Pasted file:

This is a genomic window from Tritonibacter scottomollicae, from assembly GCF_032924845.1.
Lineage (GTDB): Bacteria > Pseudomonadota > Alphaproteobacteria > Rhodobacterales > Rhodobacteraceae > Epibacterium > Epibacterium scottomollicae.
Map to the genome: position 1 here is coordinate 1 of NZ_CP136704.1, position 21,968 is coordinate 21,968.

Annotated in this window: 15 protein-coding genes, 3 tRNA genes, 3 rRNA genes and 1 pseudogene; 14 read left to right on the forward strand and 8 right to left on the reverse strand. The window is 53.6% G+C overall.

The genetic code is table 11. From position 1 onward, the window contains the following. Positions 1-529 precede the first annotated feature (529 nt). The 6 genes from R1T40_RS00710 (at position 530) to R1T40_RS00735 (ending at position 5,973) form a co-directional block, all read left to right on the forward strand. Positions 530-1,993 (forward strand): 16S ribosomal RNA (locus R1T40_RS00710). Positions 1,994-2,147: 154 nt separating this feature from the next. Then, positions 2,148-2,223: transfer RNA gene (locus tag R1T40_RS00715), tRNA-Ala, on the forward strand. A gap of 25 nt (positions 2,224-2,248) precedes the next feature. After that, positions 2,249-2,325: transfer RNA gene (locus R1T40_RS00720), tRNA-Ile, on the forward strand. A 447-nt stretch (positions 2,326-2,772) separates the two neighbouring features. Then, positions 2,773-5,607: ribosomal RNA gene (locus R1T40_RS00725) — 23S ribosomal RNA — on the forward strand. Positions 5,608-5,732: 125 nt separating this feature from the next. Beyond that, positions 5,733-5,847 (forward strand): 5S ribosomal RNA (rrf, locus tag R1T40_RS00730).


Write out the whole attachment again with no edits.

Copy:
This is a genomic window from Tritonibacter scottomollicae, from assembly GCF_032924845.1.
Lineage (GTDB): Bacteria > Pseudomonadota > Alphaproteobacteria > Rhodobacterales > Rhodobacteraceae > Epibacterium > Epibacterium scottomollicae.
Map to the genome: position 1 here is coordinate 1 of NZ_CP136704.1, position 21,968 is coordinate 21,968.

Annotated in this window: 15 protein-coding genes, 3 tRNA genes, 3 rRNA genes and 1 pseudogene; 14 read left to right on the forward strand and 8 right to left on the reverse strand. The window is 53.6% G+C overall.

The genetic code is table 11. From position 1 onward, the window contains the following. Positions 1-529 precede the first annotated feature (529 nt). The 6 genes from R1T40_RS00710 (at position 530) to R1T40_RS00735 (ending at position 5,973) form a co-directional block, all read left to right on the forward strand. Positions 530-1,993 (forward strand): 16S ribosomal RNA (locus R1T40_RS00710). Positions 1,994-2,147: 154 nt separating this feature from the next. Then, positions 2,148-2,223: transfer RNA gene (locus tag R1T40_RS00715), tRNA-Ala, on the forward strand. A gap of 25 nt (positions 2,224-2,248) precedes the next feature. After that, positions 2,249-2,325: transfer RNA gene (locus R1T40_RS00720), tRNA-Ile, on the forward strand. A 447-nt stretch (positions 2,326-2,772) separates the two neighbouring features. Then, positions 2,773-5,607: ribosomal RNA gene (locus R1T40_RS00725) — 23S ribosomal RNA — on the forward strand. Positions 5,608-5,732: 125 nt separating this feature from the next. Beyond that, positions 5,733-5,847 (forward strand): 5S ribosomal RNA (rrf, locus tag R1T40_RS00730).